What to do when a cue is ignored/responded to in her own sweet time?

Discussion in 'Labrador Training' started by Lara, Feb 16, 2017 at 6:09 PM.

  1. Lara

    Lara Registered Users

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    First of all, I apologise in advance for the flurry of questions I am going to post in the next few days - decided to get myself sorted with a clear plan for indie's training finally, as currently am training bits and bobs and feeling stressed about all the other things I am not working on/am letting slide. So I thought a clear plan would make me feel less overwhelmed by it.

    Anyway, this is a general question about how to deal with ignoring a cue/responding slowly or sloppily. For example, if I blow my stop whistle out in the field where we train and Indie carries on sniffing about, or stands and stares at a bird in the distance instead of turning and sitting, what should I do? I know I should take it to mean that the distraction level is too much for her, but given that she has a 90% success rate with stop in that field (and at some point she has to get used to performing when there is a bird in the sky), should I blow the whistle again? Go to her and ask her to turn and sit? If I give the cue again and she does it perfectly, do I reward her? Or is that showing her that it is fine to respond to the cue whenever suits her and she gets the treat regardless? If I should only give the cue once and if she ignores it, and I just wait and then give up for a while, will she learn that she can ignore the cue and happily carry on with what she was doing? What if she does respond but wanders about sniffing first and then sits grudgingly after 5 seconds? Reward or not?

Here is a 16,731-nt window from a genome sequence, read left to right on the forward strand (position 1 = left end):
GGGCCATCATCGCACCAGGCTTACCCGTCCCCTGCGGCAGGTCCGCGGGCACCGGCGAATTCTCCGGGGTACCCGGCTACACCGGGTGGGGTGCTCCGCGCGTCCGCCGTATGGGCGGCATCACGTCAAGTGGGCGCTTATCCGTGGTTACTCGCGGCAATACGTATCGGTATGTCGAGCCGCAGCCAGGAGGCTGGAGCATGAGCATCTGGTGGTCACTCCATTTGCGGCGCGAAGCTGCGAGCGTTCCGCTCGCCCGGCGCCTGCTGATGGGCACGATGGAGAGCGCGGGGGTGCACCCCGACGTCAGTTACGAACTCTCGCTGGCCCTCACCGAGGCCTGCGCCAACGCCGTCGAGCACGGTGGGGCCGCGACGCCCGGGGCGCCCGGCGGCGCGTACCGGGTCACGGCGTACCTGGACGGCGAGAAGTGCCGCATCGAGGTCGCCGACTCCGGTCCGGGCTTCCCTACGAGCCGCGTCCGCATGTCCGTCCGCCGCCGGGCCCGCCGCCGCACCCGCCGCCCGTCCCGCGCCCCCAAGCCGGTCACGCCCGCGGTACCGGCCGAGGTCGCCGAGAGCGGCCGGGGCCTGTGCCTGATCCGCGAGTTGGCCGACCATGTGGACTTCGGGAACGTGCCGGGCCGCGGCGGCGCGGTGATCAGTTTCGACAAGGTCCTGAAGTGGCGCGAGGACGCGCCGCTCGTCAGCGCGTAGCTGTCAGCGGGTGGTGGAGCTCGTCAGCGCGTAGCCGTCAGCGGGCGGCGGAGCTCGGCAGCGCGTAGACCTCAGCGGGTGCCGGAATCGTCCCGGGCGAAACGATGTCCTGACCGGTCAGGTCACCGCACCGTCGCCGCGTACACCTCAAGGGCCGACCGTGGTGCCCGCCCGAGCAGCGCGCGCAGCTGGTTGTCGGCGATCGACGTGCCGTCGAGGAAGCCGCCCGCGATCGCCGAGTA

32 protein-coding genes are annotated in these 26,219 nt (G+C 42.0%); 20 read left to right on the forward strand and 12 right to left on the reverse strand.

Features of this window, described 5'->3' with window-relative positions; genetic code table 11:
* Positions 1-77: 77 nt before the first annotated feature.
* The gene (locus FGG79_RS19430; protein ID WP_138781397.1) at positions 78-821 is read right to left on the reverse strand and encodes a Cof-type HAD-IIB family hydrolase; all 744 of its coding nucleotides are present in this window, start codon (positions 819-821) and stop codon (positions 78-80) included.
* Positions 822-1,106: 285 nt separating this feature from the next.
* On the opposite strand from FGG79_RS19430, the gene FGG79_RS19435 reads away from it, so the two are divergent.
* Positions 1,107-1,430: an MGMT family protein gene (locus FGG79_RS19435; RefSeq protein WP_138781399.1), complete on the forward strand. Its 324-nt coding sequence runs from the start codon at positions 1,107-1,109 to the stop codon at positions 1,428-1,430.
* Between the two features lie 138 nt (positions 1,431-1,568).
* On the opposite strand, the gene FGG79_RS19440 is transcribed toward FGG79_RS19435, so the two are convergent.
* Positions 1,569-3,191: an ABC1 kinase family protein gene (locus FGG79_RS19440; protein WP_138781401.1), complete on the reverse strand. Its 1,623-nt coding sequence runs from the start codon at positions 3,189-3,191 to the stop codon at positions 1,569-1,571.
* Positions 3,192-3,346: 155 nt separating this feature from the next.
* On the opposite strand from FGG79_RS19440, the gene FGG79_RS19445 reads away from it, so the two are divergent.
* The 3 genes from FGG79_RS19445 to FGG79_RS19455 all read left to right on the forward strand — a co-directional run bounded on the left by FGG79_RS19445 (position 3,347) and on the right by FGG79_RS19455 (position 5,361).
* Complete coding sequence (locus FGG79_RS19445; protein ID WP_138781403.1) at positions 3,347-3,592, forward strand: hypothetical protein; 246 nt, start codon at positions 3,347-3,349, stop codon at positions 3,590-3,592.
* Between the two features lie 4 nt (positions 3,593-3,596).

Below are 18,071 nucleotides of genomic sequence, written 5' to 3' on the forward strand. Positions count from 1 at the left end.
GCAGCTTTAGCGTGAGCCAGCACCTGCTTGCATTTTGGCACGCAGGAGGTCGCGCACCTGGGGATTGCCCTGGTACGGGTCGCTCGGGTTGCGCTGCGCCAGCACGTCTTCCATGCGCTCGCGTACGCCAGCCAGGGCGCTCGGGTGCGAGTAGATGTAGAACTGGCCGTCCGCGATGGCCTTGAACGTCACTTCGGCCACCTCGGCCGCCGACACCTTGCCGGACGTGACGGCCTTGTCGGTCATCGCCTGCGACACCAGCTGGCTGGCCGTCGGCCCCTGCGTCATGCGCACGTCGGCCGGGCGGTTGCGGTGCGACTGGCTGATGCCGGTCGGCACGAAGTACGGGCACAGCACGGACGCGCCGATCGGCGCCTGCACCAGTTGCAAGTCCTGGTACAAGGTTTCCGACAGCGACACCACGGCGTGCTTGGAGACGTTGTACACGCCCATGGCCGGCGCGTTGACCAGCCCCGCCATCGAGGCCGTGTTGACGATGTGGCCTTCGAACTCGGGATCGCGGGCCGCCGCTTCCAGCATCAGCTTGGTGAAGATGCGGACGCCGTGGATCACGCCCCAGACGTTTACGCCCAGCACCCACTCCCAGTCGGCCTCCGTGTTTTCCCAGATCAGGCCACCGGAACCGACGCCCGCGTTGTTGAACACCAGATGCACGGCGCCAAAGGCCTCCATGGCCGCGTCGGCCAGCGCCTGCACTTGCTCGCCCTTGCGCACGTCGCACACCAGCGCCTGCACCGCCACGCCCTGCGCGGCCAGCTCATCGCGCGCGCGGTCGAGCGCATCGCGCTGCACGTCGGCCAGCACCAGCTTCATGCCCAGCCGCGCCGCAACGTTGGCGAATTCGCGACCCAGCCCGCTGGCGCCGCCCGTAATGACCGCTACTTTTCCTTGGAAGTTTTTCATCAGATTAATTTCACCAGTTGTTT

I used stop as an example but it applies to pretty much anything I ask her to do outdoors - she listens to me almost all of the time now but I'm a bit confused as to what to do on the odd time that she doesn't. I am only talking about behaviours she knows well though, and fails to do due to innattention - not behaviours that she is learning and gets confused about in the outdoor setting, or times when an obvious big distraction has appeared like another dog. In those cases, of course I would realise that I needed more teaching at home before asking for it outdoors, or more careful proofing. Any advice would be gratefully received :)
     
  2. snowbunny

    snowbunny Administrator Forum Supporter

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    If she doesn't respond - or responds slowly, then the level of distraction is too high for her, right then and there, for whatever reason you probably can't see. So, there's no point immediately blowing your stop again, because nothing has changed, unless you think either she didn't hear the first time, or she has tuned into you more since you blew it (eg moved away from the smell she was sniffing at). Instead, go and get her, engage her (play some focus games, maybe) and then practice your cue again. You can work on things like stop from a hunt separately - pretend to place a dummy, send her to it and blow your hunt whistle, then blow the stop, throw a dummy and send her to it. If she doesn't stop hunting, she won't get to self reward because there's no dummy there and she'll learn that you know what you're talking about so are worth listening to :)